Certain autistic children have stimulatory repetitive behavior known as stereotypic behaviour or stimming. In children with autism, this usually refers to specific behaviors that include hand- flapping, rocking, spinning, or repetition of words and phrases.
Here are few concepts to overcome stimming in general, including hand flapping:
Recognizing that everyone stims
Whenever you pace, fiddle with your hair, bite your pencil, or squeeze your hands, you're stimming. Stimming is both more necessary and more noticeable in autistic children, due to sensory issues.
Addressing the child's emotions
If the child is stimming because of their feelings, then try to identify that feeling and respond to it appropriately. Think of emotional stimming like a facial expression—it's a way for them to express something.
Child's unique stimming pattern:
Unlike facial expressions, stims are not universal and can mean different things for different people. Notice the child's individual stims. They can give you clues to how they're doing, and can even show signs of oncoming meltdowns before they begin. Here are some example individual stims:
Child flaps his arms when he feels overwhelmed.
Child paces whenever they fall into deep thought.
Child bites the fingers/nails when they are worried.
Toys to enhance concentration and self-calming
We can purchase them online, make them yourself, or repurpose common objects such as flashlights and string. Keep a box of stim toys in an accessible place where your child can easily get whatever they need.
For calmer trips out and about, ask a child to pick a stim toy from the box to take along.
Write down where you found each stim toy, in case they break or become misplaced.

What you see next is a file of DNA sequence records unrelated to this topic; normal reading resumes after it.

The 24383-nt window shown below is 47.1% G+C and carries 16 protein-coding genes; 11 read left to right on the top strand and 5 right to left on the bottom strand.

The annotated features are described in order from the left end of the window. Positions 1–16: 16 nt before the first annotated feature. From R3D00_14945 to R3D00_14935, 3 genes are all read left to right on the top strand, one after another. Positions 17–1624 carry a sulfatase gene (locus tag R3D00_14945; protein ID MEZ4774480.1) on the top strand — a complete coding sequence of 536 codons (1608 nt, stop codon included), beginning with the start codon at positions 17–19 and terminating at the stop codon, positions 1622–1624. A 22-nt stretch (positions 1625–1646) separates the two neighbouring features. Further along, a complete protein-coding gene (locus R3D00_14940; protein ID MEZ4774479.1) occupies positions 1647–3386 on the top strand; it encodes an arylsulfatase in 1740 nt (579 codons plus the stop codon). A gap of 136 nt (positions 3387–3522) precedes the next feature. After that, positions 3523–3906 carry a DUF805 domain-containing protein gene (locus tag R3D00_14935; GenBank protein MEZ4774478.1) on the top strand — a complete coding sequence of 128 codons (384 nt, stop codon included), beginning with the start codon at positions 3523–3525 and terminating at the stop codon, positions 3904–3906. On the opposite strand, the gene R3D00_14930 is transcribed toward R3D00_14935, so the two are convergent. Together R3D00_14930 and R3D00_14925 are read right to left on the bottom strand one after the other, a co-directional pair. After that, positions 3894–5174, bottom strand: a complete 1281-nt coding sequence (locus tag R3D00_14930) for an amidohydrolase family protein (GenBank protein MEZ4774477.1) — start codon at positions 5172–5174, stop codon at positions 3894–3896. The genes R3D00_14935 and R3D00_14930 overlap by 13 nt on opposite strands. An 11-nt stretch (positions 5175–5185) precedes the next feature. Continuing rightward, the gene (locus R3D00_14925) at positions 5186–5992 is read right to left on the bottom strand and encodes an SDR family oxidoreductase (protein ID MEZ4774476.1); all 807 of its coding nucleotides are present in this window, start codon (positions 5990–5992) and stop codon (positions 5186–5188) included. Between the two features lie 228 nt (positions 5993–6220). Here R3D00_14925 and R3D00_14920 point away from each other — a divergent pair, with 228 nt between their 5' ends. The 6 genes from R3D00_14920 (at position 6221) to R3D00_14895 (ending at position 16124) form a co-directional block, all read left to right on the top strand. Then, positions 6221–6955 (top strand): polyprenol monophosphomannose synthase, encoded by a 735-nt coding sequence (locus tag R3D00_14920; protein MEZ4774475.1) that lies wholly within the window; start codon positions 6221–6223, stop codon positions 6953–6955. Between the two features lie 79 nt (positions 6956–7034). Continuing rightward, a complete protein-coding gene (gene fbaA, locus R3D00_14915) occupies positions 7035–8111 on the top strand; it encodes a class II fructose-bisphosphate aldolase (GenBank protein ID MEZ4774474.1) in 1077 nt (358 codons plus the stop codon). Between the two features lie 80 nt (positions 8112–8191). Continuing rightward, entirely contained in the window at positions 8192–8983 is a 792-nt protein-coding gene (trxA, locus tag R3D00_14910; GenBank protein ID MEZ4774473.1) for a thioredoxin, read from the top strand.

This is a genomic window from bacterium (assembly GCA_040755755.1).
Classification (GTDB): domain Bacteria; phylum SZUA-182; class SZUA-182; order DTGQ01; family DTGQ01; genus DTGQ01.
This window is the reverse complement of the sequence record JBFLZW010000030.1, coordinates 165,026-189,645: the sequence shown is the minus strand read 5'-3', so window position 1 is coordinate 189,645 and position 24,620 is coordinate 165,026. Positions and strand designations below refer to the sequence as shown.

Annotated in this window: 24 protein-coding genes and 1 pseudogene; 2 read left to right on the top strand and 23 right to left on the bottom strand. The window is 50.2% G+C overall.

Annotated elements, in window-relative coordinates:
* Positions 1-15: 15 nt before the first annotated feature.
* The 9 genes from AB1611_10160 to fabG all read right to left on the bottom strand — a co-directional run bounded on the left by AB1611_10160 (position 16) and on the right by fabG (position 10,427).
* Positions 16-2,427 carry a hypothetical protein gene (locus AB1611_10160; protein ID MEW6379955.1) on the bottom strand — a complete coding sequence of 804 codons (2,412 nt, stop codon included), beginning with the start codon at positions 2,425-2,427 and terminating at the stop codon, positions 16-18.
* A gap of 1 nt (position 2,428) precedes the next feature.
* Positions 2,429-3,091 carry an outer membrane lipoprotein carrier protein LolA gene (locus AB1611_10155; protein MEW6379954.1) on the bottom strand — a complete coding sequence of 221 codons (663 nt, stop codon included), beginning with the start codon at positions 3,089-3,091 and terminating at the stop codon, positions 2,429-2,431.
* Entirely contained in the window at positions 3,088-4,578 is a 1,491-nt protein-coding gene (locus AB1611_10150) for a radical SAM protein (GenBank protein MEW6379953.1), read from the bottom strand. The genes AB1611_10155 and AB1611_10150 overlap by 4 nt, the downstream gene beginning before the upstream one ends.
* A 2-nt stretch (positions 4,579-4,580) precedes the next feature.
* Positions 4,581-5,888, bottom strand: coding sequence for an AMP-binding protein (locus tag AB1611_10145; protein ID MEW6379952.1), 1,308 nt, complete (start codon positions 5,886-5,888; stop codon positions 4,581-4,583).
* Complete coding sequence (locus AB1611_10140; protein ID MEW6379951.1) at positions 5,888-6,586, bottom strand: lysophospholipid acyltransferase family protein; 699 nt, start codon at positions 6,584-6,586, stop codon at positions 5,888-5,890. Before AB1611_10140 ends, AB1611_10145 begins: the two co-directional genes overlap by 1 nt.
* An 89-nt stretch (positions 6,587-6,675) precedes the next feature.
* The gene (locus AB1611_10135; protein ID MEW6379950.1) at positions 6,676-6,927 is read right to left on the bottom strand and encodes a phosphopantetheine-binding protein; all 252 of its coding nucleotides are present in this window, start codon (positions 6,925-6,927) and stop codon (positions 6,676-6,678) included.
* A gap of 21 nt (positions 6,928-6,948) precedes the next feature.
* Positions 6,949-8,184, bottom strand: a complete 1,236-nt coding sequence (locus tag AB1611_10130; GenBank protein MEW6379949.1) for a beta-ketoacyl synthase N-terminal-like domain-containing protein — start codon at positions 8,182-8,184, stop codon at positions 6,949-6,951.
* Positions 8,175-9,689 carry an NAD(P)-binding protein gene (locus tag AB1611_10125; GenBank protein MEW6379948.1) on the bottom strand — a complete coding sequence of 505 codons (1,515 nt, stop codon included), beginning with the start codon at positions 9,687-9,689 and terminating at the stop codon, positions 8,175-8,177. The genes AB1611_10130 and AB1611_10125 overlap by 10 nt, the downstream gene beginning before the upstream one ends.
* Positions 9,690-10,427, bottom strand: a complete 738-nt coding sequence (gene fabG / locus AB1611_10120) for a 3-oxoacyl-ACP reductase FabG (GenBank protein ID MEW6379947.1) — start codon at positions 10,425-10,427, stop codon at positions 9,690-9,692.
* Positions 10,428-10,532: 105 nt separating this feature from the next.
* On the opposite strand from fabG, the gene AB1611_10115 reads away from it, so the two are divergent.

Moderate hyperactivity with exercise
If a child is stimming so much that they can't focus, then they need more exercise.
Go to playgrounds, set up a basketball in the driveway, go to pools, take family walks, and have plenty of sports equipment available for backyard sports.
It may be worth purchasing a swing or playground set for your yard if possible.
The following might be few instances that is triggering hand-flapping/stimming in children with autism. Try the listed possible Replacement Behaviors to control stimming:
Child Has Been Sitting for Too Long
Suggest the child to move and pick up/get something
Offer alternative seating for the child, such as a chair vs. floor, sitting on a pillow, sitting on a small exercise ball, etc.
Offer child a toy to play with while sitting (something small and non-distracting that can keep his hands busy)
Child is Tired
Offer child a short nap (if possible)
Child is Excited
Replace with clapping hands
Replace with squeezing hands together
Child is Angry/Upset
Replace with squeezing/hitting a pillow
Have child request break/go for a walk
Engage child in Self-Calming Strategies
Child is Flapping/Sensory Input in Fingers
Replace with squeezing hands or pushing hands together
Offer child a stress ball or squeezable toy to play with
Make the child sit on his hands (to feel that pressure)
Child is Rocking/Sensory Input for Balance and Body
Have your child rock side to side instead of front to back. This looks more like swaying along to music than the traditional rocking.
Offer child a big hug, squeeze him tightly all over his torso to get that pressure